Casper, the friendly 99 Lumina is back, and there's a problem... (help?) - GM Forum - Buick, Cadillac, Chev, Olds, GMC & Pontiac chat


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Old 08-26-2012, 09:48 PM   #1
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Question Casper, the friendly 99 Lumina is back, and there'* a problem... (help?)

Hey everyone. My 1999 chevy lumina 3.1L has made it'* way miraculously back to my driveway yet again. The girl I'd sold it to over two years ago informed me yesterday that she'd never actually gotten the title properly swapped into her name a few years ago, and that the car was abandoned at her old apartment complex. She wanted nothing to do with it (she said it was "having trouble" when she parked it a year ago). Apparently, it was about to be towed which is why she gave me a polite courtesy call, meaning -I- was the responsible party. A few frantic hours later, I'd rescued the car just in the nick of time.

That'* all well and good, of course, but there'* still that "trouble" she was talking about. I took it for a drive and it manifested. The car lurches, chugs, between 20mph and 30mph if I go slowly and easy on the throttle. Past that it'* fine, below that it'* fine, from 45mph to 90mph it'* running beautifully. It'* just that 20mph-30mph window that the car feels TOTALLY wrong (steady lurching feeling from the engine, chugging - it'* definitely coming from the engine and not the transmission).

After some basic work (oil change/air filter) and getting everything in order (new turn signal switch, new battery) I'm down to two codes being thrown. P1635 (5v reference voltage circuit) and P0122 (throttle position sensor).

I went ahead and replaced the TPS just for giggles, but that didn't solve the issue. 30$ wasted, I do believe.

So now I'm down to that P1635 code, with absolutely no idea how to tackle it. I've heard I'm going to need a multimeter and check for 5v along the reference voltage circuit, but I don't have a circuit diagram and I have no idea what that voltage circuit connects to (outside of the TPS). Does anyone have any ideas that could help me track down this gremlin and get the old lumina back up and fully operational? I've heard a p1635 isn't supposed to cause any noticeable difference in driving, but there is certainly -something- happening. I'm guessing 5v isn't being passed properly and it'* effecting something along that circuit - perhaps even the new TPS.....

Thanks in advance for any assistance! I really appreciate it.
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Old 08-27-2012, 05:33 AM   #2
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The 5v reference circuit I believe feeds the EGR, MAP and TPS sensors. The MAP and TPS have 3 wires. One is the ground, one is the 5v reference, and the last one is 5v signal return.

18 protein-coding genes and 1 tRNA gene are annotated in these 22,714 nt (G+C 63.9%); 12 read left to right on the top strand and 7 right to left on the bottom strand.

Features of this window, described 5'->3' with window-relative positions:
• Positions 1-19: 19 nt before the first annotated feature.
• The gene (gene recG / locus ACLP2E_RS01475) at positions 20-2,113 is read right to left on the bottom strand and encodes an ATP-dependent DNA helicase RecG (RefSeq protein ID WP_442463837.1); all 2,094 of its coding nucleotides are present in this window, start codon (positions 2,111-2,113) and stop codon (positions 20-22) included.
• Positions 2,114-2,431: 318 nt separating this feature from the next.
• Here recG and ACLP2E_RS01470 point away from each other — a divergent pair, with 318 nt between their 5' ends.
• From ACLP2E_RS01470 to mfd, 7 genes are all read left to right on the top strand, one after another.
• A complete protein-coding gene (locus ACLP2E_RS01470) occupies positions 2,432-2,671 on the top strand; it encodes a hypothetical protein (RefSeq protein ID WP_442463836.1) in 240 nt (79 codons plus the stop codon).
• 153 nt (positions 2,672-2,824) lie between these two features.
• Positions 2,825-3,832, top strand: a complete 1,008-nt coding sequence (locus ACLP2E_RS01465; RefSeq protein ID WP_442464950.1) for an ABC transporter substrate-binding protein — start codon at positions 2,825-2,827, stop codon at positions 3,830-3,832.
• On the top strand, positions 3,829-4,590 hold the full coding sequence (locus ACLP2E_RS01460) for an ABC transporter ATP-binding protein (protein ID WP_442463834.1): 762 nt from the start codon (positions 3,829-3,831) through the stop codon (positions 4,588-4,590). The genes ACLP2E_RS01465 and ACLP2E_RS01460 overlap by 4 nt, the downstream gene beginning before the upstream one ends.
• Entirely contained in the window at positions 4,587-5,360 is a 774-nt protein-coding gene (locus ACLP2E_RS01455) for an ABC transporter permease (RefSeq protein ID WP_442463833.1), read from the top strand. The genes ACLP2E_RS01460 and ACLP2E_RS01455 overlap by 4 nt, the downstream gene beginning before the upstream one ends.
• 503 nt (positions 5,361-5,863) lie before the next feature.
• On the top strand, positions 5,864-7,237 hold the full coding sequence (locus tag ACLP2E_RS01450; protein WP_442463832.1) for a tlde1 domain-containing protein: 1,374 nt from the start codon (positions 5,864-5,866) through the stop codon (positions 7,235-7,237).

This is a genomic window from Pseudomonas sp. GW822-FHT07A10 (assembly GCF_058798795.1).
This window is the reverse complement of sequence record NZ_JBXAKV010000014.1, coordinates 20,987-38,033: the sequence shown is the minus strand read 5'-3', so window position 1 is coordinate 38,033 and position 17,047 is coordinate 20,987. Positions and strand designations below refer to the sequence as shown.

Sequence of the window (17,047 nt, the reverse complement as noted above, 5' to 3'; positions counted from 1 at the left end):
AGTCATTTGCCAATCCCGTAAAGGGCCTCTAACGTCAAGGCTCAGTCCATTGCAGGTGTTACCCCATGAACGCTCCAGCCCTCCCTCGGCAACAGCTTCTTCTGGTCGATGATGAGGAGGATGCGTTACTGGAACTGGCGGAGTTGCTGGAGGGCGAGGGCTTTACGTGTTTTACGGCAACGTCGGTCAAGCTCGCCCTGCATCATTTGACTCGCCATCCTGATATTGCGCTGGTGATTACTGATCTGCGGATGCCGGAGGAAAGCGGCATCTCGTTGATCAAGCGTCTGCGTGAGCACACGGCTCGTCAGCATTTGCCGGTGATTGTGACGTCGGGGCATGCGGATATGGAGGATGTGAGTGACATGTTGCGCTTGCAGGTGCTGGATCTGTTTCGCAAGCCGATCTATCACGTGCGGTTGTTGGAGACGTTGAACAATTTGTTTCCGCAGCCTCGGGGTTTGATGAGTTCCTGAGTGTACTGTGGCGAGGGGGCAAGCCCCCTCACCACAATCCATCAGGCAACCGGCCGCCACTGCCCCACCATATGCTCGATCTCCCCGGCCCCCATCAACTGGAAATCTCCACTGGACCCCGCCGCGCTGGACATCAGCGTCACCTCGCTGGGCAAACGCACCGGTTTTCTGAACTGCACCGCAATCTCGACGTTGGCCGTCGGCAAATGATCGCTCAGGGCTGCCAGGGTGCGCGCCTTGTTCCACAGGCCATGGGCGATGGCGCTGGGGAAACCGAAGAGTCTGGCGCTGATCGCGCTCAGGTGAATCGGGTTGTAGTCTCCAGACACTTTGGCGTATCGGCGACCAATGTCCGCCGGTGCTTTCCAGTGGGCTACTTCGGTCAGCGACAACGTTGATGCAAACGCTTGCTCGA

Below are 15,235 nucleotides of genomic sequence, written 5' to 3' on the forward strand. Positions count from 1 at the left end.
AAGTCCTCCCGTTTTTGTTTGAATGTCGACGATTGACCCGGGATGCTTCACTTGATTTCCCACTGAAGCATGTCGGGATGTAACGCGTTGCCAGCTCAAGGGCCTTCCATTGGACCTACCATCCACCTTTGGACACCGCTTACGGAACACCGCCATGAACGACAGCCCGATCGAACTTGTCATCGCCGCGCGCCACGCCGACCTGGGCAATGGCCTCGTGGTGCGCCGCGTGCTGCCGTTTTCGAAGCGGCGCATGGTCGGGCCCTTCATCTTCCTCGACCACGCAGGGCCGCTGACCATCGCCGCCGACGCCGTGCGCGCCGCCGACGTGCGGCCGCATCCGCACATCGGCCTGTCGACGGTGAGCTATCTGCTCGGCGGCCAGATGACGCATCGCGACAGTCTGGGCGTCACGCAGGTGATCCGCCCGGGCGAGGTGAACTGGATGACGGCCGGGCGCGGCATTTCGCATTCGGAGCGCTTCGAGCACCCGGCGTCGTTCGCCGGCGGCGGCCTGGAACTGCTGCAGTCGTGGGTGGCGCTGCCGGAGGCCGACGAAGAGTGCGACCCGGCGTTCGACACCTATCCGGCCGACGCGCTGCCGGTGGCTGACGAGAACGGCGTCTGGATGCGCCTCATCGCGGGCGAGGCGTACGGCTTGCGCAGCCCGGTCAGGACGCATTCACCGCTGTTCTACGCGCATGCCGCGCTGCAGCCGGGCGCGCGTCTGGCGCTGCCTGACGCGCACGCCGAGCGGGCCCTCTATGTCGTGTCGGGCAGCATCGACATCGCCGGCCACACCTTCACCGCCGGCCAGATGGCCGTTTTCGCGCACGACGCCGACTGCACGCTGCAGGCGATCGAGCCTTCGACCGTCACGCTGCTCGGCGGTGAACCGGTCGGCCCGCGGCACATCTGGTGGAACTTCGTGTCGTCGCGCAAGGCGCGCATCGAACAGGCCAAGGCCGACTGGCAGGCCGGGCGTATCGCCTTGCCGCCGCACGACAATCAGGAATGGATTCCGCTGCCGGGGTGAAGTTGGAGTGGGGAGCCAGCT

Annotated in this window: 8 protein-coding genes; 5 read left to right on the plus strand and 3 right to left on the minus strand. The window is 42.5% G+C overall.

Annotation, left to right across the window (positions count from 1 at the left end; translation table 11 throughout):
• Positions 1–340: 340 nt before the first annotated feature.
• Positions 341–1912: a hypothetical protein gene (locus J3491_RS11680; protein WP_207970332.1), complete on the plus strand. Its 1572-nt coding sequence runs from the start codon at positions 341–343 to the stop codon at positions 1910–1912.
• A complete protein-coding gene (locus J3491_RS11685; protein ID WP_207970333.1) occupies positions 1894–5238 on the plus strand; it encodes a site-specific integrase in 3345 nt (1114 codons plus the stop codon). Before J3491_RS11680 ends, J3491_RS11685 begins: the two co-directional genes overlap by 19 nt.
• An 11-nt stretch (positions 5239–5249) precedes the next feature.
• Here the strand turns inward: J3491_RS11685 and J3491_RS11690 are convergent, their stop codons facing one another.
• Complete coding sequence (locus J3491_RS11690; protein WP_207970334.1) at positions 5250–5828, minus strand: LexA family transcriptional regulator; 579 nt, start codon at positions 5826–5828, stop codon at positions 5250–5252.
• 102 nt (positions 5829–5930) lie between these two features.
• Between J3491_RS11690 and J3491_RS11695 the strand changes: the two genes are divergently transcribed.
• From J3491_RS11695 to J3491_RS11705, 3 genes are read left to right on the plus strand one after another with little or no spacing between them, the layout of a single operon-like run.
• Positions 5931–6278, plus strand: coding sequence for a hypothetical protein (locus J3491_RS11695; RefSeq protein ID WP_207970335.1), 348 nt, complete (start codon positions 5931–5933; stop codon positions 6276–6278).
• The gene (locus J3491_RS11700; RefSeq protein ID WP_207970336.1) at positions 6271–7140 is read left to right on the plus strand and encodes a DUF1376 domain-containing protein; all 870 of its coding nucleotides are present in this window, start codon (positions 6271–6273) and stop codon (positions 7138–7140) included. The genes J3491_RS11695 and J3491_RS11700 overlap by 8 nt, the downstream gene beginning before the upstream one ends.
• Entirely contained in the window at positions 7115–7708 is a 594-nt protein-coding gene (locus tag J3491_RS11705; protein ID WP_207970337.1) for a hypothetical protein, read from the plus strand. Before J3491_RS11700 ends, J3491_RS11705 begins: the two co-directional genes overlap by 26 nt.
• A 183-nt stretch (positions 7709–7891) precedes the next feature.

You can use a multimeter at the TPS and MAP sensor to determine which pin is which.

1. Set DVM to continuity test.
2. Connect DVM ground lead to engine ground
3. Connect DVM positive lead to 1 of the 3 pins on the TPS or MAP sensor electrical connector until your DVM beeps, this will indicate which pin is ground.
4. Set DVM to 20 VDC and turn vehicle power on and probe the other 2 pins to determine which one is 5v reference.
5. Turn power off. Reconnect connector.
6. Back probe(I use a bobby pin) and pierce the 3rd wire(5v reference return wire)-not the 5v reference or ground, but the return signal wire.
7. Start engine, and monitor voltage on the return wire.

On step 4, you should see about 5v.
On step 6, you should see somewhere between 5v and less. Depends on the sensor.
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Old 08-28-2012, 11:33 AM   #3
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Thanks for taking the time to reply Mike.

I'll be whipping out the multimeter to see what I can figure out later today. I think before I do that I'll try cleaning up the EGR and MAP with some throttle body cleaner just for giggles. I appreciate the help and the step-by-step. I'll let you know how this turns out.
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Old 08-30-2012, 02:54 PM   #4
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I just want to thank you again for the help. I used some throttle body cleaner to spruce up the MAP and EGR and like magic, the car is working perfectly. Once I knew what parts to look at I was golden.

Only other problem I'm seeing on the car now is the transmission pan (gasket around the bottom-plate of the transmission) appears to be leaking a bit. Before I go unbolting that to replace a gasket, is this as simple a job as I imagine it to be? It appears to be just bolts holding on a bottom-panel, so I feel as if I could drain the tranny, remove the bottom plate, replace gasket, and bolt everything back up. I'm not certain however, that there aren't things held in place by that pan - anything I should worry about before yanking the pan off? I'm pretty sure taking it off won't end in a showering of assorted interior transmission parts, but a quick googling doesn't have a description of the job so I figured I'd at least ask before I do something stupid .

On the same coin, should I attempt to tighten bolts around the gasket to seal it or is this smarter to simply replace it?
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Old 08-30-2012, 03:29 PM   #5
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I would start by tightening the bolts. Gaskets compress over time which can loosen the torque.

The only tricky part about dropping a pan is most cars don't have a transmission drain plug, so all the fluid comes out with a big splash if you aren't expecting it. Do it properly and you won't have a problem. It is a very simple repair.
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